Poetry Blog Digest 2023, Week 49

A personal selection of posts from the Poetry Blogging Network and beyond. Although I tend to quote my favorite bits, please do click through and read the whole posts. You can also browse the blog digest archive, subscribe to its RSS feed in your favorite feed reader, or, if you’d like it in your inbox, subscribe on Substack. This week: telephones, traumas, holiday gift ideas, cris de coeur, and a lonely vending machine. Enjoy.

There were six telephones. There were a hundred telephones. There were fifty-seven telephones. They were all the same telephone, pink and ringing. The woods were filled with telephones and they were ringing. Should I answer? Should I answer one telephone or all of them? These telephones that were made of flesh and that called me. How far can a voice travel? What is the greatest distance between humans? What can be said from so far? What can be whispered from nearby? But who is calling? A tree, the earth, those who have gone, the pizza delivery place confirming the colour of olives? Friend, lover, my grief. Has time itself got on the horn to remind me, or memory, a priest, my mother? What is it to be in a forest ringing? I walk. I sing. I sleep. I remember the phone numbers of my childhood, the imagined numbers of constellations and celebrities, that after you dialed, you heard another world, a veiled world, hissing like the sea.


Drone-dropped leaflets float down
like so much manna from heaven:

warnings with QR codes for
downloadable color-coded maps

outlining the “dangerous combat
zones” in the killing fields of Gaza.

There is no electricity to charge
the phones the IDF is calling.

Texts follow anyway. Evacuate,
those first ones order; stay inside

“known” shelters and schools,
command others.

Maureen E. Doallas, Staying Ahead of the Danger (Poem)

It’s one of those poems that stops me in my tracks, every time. Heaney takes a seemingly insignificant moment, and observes it, allows us, the reader, to observe too. As ever with Heaney the words do more than simply describe – they act like containers, the images building a bridge into the reader’s mind and leading them to their own experiences. I’m thinking of that first line – ‘an edged den of light’. What do you think of when you think of the word ‘den’? I think of enclosed space, something warm, animal, compartmentalised, subterainian perhaps. All of that work done with just that one word, all of the connotations attached to it, to explain to a reader that this isn’t just light falling from a doorway, it is a container for a moment, a den for this ordinary exchange. I’m fond of thinking of the lines in a poem as a moment in the poem, and each of these lines is telling a story, layering it up with the rhythm of a gentle whispered rhythm. […]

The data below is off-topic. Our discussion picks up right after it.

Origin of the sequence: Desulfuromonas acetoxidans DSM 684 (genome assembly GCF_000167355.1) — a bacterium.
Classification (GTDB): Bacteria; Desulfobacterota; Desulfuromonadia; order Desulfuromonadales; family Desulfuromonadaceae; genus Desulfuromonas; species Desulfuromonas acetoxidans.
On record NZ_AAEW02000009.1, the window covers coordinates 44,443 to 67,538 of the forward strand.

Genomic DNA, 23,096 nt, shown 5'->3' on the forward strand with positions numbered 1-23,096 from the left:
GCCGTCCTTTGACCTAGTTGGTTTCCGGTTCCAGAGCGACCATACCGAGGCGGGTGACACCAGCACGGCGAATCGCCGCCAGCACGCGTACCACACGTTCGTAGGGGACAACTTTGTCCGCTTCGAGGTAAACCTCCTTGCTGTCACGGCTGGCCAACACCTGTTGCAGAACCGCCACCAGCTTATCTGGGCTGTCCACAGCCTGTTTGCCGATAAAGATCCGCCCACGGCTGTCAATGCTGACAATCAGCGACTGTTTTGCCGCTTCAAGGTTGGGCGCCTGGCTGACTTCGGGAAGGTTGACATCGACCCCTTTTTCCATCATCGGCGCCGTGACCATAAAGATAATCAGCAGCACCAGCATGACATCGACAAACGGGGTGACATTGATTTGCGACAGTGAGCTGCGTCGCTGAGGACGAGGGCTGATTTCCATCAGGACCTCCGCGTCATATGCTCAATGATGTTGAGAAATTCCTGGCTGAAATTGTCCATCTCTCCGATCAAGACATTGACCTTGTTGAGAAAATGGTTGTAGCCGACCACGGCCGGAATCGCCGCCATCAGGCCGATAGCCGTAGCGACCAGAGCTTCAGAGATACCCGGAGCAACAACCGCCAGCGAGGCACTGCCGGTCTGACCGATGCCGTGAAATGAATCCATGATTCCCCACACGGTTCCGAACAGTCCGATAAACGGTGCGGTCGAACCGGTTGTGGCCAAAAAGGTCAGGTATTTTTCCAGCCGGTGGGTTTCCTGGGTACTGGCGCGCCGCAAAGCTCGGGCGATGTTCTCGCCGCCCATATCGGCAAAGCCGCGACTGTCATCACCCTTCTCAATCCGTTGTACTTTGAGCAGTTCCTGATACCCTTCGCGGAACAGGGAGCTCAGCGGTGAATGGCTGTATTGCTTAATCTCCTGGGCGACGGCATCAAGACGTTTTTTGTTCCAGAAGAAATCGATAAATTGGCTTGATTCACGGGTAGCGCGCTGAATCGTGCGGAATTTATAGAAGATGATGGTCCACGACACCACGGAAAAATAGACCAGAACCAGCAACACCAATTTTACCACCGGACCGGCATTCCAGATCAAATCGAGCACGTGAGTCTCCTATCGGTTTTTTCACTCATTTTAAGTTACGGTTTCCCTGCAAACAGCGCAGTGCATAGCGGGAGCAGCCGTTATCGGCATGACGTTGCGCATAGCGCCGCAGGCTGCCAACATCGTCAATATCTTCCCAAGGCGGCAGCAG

The craft in Good-Night is astonishing. Heaney was one of my proto poets, one of my leads to the world of poetry. His poems make me want to curl up between the lines. I saw him read once, a long time ago now, in Manchester. It’s one of those memories that is infused with friendship and youth. I didn’t think I was, but I was young – excited, running in my little heels down the street to the university, dreaming of being a poet. I think my first collection, my first pamphlet, Nan Hardwick Turns into a Hare, might have just come out. I’m not sure, it’s all a bit hazy now. But I do remember this, my husband on my arm, two friends who I am no longer friends with sharing this glorious moment, all of us so completely enamoured by this God of Poetry. The room was packed, a huge hall of folk come to see him and then there he was, old, fragile, he’d suffered strokes and I think he died not that long after. But god, he lit up that stage, the honeyed light fell on him and on the oak of the hall, the high panelled walls, the vaulted ceiling, and you could have heard a pin drop when he read. A core memory. Pints in the pub afterwards, all of us pouring out our thoughts on the reading, on our love of him.